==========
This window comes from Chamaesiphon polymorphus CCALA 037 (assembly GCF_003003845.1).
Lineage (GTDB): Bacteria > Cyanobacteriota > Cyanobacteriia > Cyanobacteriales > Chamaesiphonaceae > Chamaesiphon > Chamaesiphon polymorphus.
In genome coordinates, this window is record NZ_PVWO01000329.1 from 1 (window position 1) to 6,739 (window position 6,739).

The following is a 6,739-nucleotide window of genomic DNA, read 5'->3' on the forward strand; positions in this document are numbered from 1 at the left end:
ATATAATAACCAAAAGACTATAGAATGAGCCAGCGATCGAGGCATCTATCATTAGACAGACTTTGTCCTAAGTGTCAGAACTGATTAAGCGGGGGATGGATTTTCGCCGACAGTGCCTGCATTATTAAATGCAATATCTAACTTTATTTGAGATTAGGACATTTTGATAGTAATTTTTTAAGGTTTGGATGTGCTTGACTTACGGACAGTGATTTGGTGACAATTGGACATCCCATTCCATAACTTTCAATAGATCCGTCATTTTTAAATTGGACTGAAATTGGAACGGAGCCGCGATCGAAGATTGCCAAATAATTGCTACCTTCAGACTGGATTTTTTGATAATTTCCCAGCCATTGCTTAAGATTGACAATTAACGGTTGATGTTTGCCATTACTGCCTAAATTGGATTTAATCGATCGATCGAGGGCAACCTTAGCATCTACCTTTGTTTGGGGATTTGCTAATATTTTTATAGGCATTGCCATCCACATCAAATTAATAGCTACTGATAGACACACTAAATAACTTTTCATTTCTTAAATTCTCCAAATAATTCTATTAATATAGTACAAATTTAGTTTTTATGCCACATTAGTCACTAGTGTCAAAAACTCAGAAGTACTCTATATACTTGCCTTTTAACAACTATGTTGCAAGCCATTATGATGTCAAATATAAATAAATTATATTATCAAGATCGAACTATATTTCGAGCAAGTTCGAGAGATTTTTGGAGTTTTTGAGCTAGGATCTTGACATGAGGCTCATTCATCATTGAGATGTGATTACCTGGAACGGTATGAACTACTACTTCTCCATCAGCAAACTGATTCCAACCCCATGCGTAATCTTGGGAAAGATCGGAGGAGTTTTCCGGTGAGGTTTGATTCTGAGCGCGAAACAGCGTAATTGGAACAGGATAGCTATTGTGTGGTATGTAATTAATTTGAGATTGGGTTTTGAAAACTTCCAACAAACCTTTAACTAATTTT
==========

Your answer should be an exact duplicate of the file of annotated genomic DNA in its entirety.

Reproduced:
This window comes from Chamaesiphon polymorphus CCALA 037 (assembly GCF_003003845.1).
Lineage (GTDB): Bacteria > Cyanobacteriota > Cyanobacteriia > Cyanobacteriales > Chamaesiphonaceae > Chamaesiphon > Chamaesiphon polymorphus.
In genome coordinates, this window is record NZ_PVWO01000329.1 from 1 (window position 1) to 6,739 (window position 6,739).

The following is a 6,739-nucleotide window of genomic DNA, read 5'->3' on the forward strand; positions in this document are numbered from 1 at the left end:
ATATAATAACCAAAAGACTATAGAATGAGCCAGCGATCGAGGCATCTATCATTAGACAGACTTTGTCCTAAGTGTCAGAACTGATTAAGCGGGGGATGGATTTTCGCCGACAGTGCCTGCATTATTAAATGCAATATCTAACTTTATTTGAGATTAGGACATTTTGATAGTAATTTTTTAAGGTTTGGATGTGCTTGACTTACGGACAGTGATTTGGTGACAATTGGACATCCCATTCCATAACTTTCAATAGATCCGTCATTTTTAAATTGGACTGAAATTGGAACGGAGCCGCGATCGAAGATTGCCAAATAATTGCTACCTTCAGACTGGATTTTTTGATAATTTCCCAGCCATTGCTTAAGATTGACAATTAACGGTTGATGTTTGCCATTACTGCCTAAATTGGATTTAATCGATCGATCGAGGGCAACCTTAGCATCTACCTTTGTTTGGGGATTTGCTAATATTTTTATAGGCATTGCCATCCACATCAAATTAATAGCTACTGATAGACACACTAAATAACTTTTCATTTCTTAAATTCTCCAAATAATTCTATTAATATAGTACAAATTTAGTTTTTATGCCACATTAGTCACTAGTGTCAAAAACTCAGAAGTACTCTATATACTTGCCTTTTAACAACTATGTTGCAAGCCATTATGATGTCAAATATAAATAAATTATATTATCAAGATCGAACTATATTTCGAGCAAGTTCGAGAGATTTTTGGAGTTTTTGAGCTAGGATCTTGACATGAGGCTCATTCATCATTGAGATGTGATTACCTGGAACGGTATGAACTACTACTTCTCCATCAGCAAACTGATTCCAACCCCATGCGTAATCTTGGGAAAGATCGGAGGAGTTTTCCGGTGAGGTTTGATTCTGAGCGCGAAACAGCGTAATTGGAACAGGATAGCTATTGTGTGGTATGTAATTAATTTGAGATTGGGTTTTGAAAACTTCCAACAAACCTTTAACTAATTTT